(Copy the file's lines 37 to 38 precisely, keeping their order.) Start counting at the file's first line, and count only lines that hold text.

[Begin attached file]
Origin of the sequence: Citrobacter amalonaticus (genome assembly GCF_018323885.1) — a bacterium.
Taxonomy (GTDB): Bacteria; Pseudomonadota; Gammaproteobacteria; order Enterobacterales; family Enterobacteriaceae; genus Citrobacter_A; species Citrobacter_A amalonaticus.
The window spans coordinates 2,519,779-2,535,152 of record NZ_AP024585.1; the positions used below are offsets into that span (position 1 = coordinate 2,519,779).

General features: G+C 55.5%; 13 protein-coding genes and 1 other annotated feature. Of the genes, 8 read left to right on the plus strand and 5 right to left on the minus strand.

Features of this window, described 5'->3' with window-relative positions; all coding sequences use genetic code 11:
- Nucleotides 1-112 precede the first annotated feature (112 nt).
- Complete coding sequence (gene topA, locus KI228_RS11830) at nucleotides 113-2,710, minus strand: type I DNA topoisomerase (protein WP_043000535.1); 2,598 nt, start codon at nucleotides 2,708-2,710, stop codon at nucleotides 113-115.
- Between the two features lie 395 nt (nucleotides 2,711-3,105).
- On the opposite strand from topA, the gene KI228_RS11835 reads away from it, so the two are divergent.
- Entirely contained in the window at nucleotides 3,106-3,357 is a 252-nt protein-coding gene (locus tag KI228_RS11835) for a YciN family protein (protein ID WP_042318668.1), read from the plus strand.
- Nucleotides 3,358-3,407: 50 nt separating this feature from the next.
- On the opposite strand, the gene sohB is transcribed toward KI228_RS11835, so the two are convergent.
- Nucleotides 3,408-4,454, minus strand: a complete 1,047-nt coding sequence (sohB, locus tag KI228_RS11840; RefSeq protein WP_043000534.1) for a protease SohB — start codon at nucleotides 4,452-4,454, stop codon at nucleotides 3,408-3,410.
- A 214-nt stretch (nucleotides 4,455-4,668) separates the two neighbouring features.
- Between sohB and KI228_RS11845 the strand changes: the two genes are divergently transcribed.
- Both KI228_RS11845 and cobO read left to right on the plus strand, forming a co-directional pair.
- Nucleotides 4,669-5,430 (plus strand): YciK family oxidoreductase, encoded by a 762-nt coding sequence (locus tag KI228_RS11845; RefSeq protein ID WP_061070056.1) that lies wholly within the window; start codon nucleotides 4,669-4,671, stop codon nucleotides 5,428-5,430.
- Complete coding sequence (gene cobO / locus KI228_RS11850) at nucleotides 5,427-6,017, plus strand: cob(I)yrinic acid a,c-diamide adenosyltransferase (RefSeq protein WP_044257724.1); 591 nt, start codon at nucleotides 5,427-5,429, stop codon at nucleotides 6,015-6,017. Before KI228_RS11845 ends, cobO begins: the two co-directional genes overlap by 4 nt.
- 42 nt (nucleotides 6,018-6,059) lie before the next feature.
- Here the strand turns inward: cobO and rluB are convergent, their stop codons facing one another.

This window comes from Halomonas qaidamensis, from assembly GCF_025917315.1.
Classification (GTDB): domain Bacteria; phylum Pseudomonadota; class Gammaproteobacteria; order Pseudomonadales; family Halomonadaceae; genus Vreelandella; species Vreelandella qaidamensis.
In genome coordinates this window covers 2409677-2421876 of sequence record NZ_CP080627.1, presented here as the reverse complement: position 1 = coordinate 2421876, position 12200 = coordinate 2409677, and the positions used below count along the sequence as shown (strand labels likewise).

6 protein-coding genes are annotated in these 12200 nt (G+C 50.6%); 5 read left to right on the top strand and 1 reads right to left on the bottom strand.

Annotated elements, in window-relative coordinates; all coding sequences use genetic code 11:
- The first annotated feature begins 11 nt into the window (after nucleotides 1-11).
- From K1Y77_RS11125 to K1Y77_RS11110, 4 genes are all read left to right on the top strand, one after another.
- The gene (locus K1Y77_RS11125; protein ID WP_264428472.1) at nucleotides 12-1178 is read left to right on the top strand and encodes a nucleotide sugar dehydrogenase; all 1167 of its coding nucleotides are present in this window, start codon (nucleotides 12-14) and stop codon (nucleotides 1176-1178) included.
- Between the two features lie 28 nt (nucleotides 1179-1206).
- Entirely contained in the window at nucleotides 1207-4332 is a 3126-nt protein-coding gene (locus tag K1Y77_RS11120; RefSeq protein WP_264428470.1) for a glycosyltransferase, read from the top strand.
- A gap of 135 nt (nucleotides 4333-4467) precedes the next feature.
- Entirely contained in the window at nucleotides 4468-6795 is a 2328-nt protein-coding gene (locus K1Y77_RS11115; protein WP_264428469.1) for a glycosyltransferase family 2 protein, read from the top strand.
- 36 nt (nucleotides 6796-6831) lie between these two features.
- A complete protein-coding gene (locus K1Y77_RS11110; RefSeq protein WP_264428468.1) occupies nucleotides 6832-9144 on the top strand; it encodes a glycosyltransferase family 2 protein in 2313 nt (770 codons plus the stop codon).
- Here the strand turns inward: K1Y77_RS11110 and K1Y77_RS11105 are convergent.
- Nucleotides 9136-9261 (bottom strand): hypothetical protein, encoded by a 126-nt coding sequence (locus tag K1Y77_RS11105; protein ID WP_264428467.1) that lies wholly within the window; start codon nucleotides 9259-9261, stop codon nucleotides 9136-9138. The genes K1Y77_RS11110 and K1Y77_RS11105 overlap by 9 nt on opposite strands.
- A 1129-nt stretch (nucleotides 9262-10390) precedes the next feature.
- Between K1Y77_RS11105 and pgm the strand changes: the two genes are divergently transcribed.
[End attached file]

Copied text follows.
- A 1129-nt stretch (nucleotides 9262-10390) precedes the next feature.
- Between K1Y77_RS11105 and pgm the strand changes: the two genes are divergently transcribed.